This section is from the book "Applied Anatomy: The Construction Of The Human Body", by Gwilym G. Davis. Also available from Amazon: Applied anatomy: The construction of the human body.
Syphilis affects the larynx and produces ulcers. These may involve almost *any portion but usually they are anterior, involving the epiglottis. They are often associated with syphilitic manifestations in the mouth. Tuberculosis affects the posterior portion of the larynx and the bulb-like swellings of the arytenoids are almost pathognomonic. Ulcers when they occur are most marked posteriorly. This affection is associated with a blanching of the mucous membrane of the mouth and the presence of a white frothy mucus, which will lead the laryn-gologist to suspect the existence of the disease before a view of the larynx is obtained.
Laryngitis of a simple nature produces a reddening of the cords and a swelling of the membrane generally.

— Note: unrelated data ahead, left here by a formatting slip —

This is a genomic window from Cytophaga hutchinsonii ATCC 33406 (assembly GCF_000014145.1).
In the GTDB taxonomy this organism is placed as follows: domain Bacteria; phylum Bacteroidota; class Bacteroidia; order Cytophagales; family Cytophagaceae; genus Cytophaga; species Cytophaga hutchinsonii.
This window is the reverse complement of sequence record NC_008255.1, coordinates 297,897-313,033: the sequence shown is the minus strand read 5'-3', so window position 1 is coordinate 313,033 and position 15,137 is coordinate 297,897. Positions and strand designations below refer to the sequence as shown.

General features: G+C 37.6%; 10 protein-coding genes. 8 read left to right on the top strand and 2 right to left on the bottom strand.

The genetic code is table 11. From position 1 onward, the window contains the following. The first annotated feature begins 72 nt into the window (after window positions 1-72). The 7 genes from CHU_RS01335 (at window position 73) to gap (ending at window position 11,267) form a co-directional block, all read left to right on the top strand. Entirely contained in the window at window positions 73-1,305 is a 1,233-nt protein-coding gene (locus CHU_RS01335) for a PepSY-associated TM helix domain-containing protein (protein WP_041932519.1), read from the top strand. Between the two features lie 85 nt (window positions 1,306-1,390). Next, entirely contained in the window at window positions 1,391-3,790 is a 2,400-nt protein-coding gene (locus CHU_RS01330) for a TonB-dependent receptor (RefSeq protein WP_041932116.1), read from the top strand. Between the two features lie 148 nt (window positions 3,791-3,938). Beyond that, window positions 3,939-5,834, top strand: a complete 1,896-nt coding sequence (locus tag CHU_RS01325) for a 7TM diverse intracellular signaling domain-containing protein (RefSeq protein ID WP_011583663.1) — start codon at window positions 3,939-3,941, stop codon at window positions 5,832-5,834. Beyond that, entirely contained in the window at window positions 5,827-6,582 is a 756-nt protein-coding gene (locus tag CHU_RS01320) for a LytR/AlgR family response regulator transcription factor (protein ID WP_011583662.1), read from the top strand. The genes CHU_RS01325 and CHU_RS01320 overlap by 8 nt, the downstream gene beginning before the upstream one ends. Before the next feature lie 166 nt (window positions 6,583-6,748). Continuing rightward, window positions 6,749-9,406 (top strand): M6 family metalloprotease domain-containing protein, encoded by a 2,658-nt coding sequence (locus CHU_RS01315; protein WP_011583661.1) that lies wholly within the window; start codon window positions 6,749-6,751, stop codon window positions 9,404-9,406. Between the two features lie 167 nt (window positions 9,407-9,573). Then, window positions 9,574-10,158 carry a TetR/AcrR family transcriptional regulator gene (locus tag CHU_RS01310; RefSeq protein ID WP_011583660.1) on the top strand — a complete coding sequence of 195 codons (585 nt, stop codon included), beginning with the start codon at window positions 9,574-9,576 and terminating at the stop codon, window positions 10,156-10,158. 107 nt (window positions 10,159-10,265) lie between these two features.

In aedema of the larynx, the serous effusion puffs up the loose mucous membrane, particularly of the aryepiglottic folds and epiglottis.
Tumors both benign and malignant affect the larynx and can at times be seen to arise from the vocal cords.
Paralysis of the muscles is most frequent from interference with the recurrent laryngeal nerve. This nerve supplies the abductor muscles and when paralyzed the cords tend to fall together. The nerve may be injured in operations on the neck or involved in cancer of the thyroid gland, or oesophagus, or in aneurisms. If one cord is paralyzed, the voice is lost temporarily, and when it returns, it is changed in character. Paralysis of both nerves does not cause entire loss of voice because the cords fall together, but may induce suffocative symptoms ending in death.
Fig. 160. - View of the larynx as seen in the laryngeal mirror.